Gaigas build ‘pocket park’ for uptown

Uptown Port Alberni is about to get a bit more beautiful with the construction of a brand new pocket park at Third Avenue and Angus Street

An artist’s rendering shows the design of Central Park

Uptown Port Alberni is about to get a bit more beautiful with the construction of a brand new pocket park on the north-east corner of Angus Street and Third Avenue.

Formerly the site of the old Beaufort Hotel, the lot has been vacant for a number of years. Stacey Gaiga is taking the lot in a completely different direction.

“We’re in the process of transforming it into public green space as a pocket park,” Gaiga told city council on Monday night about Port Alberni’s new ‘Central Park.’

“It will help contribute to some of the Uptown revitalization efforts and initiatives that have been ongoing for a number of years.”

While the park will be small, its benefits will reach far outside its boundaries, she sad.

“Small parks can increase a sense of community by drawing people to spend time in a specific area,” said Gaiga.

“The value of nearby properties can increase and even attract investment.”

She’s been thrilled by the upwelling of community support she’s received so far, whether it be excitement on the streets or the monetary and in-kind donations from the city and local business.

Citing a study out of South Carolina, Gaiga said that “attractively maintained small and medium parks have a positive influence on neighbouring property values.”

Keeping the importance of good maintenance in mind, Gaiga said that the park will be mostly concrete with shrubs and greenery in planters.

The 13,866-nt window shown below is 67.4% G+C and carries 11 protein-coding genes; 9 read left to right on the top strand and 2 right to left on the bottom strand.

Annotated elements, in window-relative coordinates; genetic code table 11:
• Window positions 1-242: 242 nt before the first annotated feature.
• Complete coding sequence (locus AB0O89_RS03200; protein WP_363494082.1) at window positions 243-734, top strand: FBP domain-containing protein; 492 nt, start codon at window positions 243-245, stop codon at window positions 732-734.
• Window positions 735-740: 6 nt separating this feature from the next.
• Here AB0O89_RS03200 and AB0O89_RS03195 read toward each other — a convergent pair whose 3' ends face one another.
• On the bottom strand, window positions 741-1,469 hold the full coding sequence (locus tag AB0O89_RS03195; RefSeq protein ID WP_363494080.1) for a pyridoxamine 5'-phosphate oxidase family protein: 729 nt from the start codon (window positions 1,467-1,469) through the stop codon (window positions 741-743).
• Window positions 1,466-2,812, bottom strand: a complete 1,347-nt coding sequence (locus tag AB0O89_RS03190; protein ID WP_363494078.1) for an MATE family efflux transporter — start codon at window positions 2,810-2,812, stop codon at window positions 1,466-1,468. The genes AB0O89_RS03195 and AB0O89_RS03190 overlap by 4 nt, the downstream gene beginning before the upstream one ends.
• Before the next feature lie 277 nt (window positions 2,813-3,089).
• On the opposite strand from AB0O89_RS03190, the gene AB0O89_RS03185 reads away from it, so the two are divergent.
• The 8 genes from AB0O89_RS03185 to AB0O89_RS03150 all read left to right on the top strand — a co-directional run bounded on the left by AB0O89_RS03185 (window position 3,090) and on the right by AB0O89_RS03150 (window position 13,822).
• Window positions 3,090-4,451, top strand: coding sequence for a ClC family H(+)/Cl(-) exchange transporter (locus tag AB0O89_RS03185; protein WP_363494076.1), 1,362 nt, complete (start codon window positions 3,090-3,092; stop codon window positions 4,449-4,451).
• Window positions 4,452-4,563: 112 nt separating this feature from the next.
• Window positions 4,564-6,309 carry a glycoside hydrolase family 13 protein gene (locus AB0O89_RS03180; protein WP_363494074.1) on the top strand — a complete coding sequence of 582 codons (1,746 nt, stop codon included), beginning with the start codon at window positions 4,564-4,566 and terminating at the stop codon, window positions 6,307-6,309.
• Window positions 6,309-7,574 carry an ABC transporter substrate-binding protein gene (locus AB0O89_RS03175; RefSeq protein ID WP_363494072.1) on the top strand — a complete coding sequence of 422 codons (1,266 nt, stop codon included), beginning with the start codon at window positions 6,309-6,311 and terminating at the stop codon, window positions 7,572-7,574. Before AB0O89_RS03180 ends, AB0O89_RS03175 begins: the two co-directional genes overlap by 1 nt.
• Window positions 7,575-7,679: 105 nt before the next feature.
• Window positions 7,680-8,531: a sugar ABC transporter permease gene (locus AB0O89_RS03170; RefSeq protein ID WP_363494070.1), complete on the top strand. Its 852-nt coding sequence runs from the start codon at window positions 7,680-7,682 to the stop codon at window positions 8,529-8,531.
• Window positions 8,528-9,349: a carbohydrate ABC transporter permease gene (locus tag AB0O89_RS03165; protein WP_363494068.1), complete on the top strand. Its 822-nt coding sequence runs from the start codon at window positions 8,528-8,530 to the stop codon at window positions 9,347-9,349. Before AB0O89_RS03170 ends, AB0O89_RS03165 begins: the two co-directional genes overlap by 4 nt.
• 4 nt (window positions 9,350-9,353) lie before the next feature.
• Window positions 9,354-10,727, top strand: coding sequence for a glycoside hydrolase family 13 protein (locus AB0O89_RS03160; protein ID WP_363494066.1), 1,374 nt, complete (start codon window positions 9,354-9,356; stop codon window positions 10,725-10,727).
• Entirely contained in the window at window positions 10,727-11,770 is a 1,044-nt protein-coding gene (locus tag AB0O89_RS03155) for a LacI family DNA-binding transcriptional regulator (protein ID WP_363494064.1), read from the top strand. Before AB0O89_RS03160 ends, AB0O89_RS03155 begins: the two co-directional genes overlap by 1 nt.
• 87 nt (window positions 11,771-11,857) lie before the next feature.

“It’s a very contemporary design with raised flower beds that will have tree shrubs and flowers,” said Gaiga.

The seating within the park will be concrete surrounded by wood.

“There will be a central water feature,” said Gaiga of the five-jet fountain planned for the park.

“The water can be programmed to dance and it lights up at night.”

The fountain won’t be the only part of the park to light up.

“We’re going to have directional lighting shining up all the trees as well,” said Gaiga.

She originally planned on having the park flood lit but realized that it could overpower a feature of the water fountain.

“I didn’t even know there were 16,000,000 colours in the world but apparently this fountain is capable of 16,000,000 colours so we wanted to make sure that the fountain colours would be visible in the evening.”

While the park is for all the community’s residents, Gaiga hopes that it will especially provide a place for youth to spend time—both for leisure and activities.

“I really want to encourage the youth in this town to utilize the park for philanthropic  purposes,” Gaiga said, citing fundraising efforts such as tag days, ice cream and lemonade stands and even band practices that could take place in the park.

“I want them to come up with ideas about how they can utilize the park for something constructive. Lots of children are good activists.”

Starting young, Gaiga believes, is key to encouraging selfless behaviour in Port Alberni’s youth.

“Children can learn to be benevolent and give to others and not always rely on others but have others rely on them.”

Gaiga hopes to have the majority of the park complete in the fall.

City council authorized staff to enter into a five-year agreement for maintenance of the park.

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